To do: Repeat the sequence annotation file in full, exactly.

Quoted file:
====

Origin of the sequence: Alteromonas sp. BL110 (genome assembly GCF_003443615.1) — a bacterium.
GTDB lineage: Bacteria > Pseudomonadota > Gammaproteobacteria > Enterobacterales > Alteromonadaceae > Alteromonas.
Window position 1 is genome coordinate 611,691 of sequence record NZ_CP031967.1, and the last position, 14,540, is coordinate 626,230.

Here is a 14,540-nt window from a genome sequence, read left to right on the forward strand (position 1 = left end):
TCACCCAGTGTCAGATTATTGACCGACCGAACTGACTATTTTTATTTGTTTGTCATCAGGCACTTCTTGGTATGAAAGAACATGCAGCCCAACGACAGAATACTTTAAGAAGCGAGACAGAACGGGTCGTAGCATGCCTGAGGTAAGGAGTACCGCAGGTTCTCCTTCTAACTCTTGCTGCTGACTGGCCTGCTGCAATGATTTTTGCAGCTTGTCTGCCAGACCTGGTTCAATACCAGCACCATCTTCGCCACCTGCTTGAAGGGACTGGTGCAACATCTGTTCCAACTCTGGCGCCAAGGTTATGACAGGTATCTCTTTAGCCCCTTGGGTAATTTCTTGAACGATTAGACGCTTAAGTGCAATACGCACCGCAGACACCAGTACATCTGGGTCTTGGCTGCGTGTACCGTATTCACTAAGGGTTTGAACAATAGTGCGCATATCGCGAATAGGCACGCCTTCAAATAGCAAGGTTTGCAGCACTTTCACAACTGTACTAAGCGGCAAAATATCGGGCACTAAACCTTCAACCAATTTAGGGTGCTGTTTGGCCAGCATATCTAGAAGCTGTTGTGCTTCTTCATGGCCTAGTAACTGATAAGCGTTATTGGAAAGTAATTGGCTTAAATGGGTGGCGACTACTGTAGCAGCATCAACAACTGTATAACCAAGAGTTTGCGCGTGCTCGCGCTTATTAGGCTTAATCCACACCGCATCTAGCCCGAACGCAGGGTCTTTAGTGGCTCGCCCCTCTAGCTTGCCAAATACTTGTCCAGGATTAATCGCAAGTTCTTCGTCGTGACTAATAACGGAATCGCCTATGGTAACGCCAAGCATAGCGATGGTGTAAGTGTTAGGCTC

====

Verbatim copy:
Origin of the sequence: Alteromonas sp. BL110 (genome assembly GCF_003443615.1) — a bacterium.
GTDB lineage: Bacteria > Pseudomonadota > Gammaproteobacteria > Enterobacterales > Alteromonadaceae > Alteromonas.
Window position 1 is genome coordinate 611,691 of sequence record NZ_CP031967.1, and the last position, 14,540, is coordinate 626,230.

Here is a 14,540-nt window from a genome sequence, read left to right on the forward strand (position 1 = left end):
TCACCCAGTGTCAGATTATTGACCGACCGAACTGACTATTTTTATTTGTTTGTCATCAGGCACTTCTTGGTATGAAAGAACATGCAGCCCAACGACAGAATACTTTAAGAAGCGAGACAGAACGGGTCGTAGCATGCCTGAGGTAAGGAGTACCGCAGGTTCTCCTTCTAACTCTTGCTGCTGACTGGCCTGCTGCAATGATTTTTGCAGCTTGTCTGCCAGACCTGGTTCAATACCAGCACCATCTTCGCCACCTGCTTGAAGGGACTGGTGCAACATCTGTTCCAACTCTGGCGCCAAGGTTATGACAGGTATCTCTTTAGCCCCTTGGGTAATTTCTTGAACGATTAGACGCTTAAGTGCAATACGCACCGCAGACACCAGTACATCTGGGTCTTGGCTGCGTGTACCGTATTCACTAAGGGTTTGAACAATAGTGCGCATATCGCGAATAGGCACGCCTTCAAATAGCAAGGTTTGCAGCACTTTCACAACTGTACTAAGCGGCAAAATATCGGGCACTAAACCTTCAACCAATTTAGGGTGCTGTTTGGCCAGCATATCTAGAAGCTGTTGTGCTTCTTCATGGCCTAGTAACTGATAAGCGTTATTGGAAAGTAATTGGCTTAAATGGGTGGCGACTACTGTAGCAGCATCAACAACTGTATAACCAAGAGTTTGCGCGTGCTCGCGCTTATTAGGCTTAATCCACACCGCATCTAGCCCGAACGCAGGGTCTTTAGTGGCTCGCCCCTCTAGCTTGCCAAATACTTGTCCAGGATTAATCGCAAGTTCTTCGTCGTGACTAATAACGGAATCGCCTATGGTAACGCCAAGCATAGCGATGGTGTAAGTGTTAGGCTC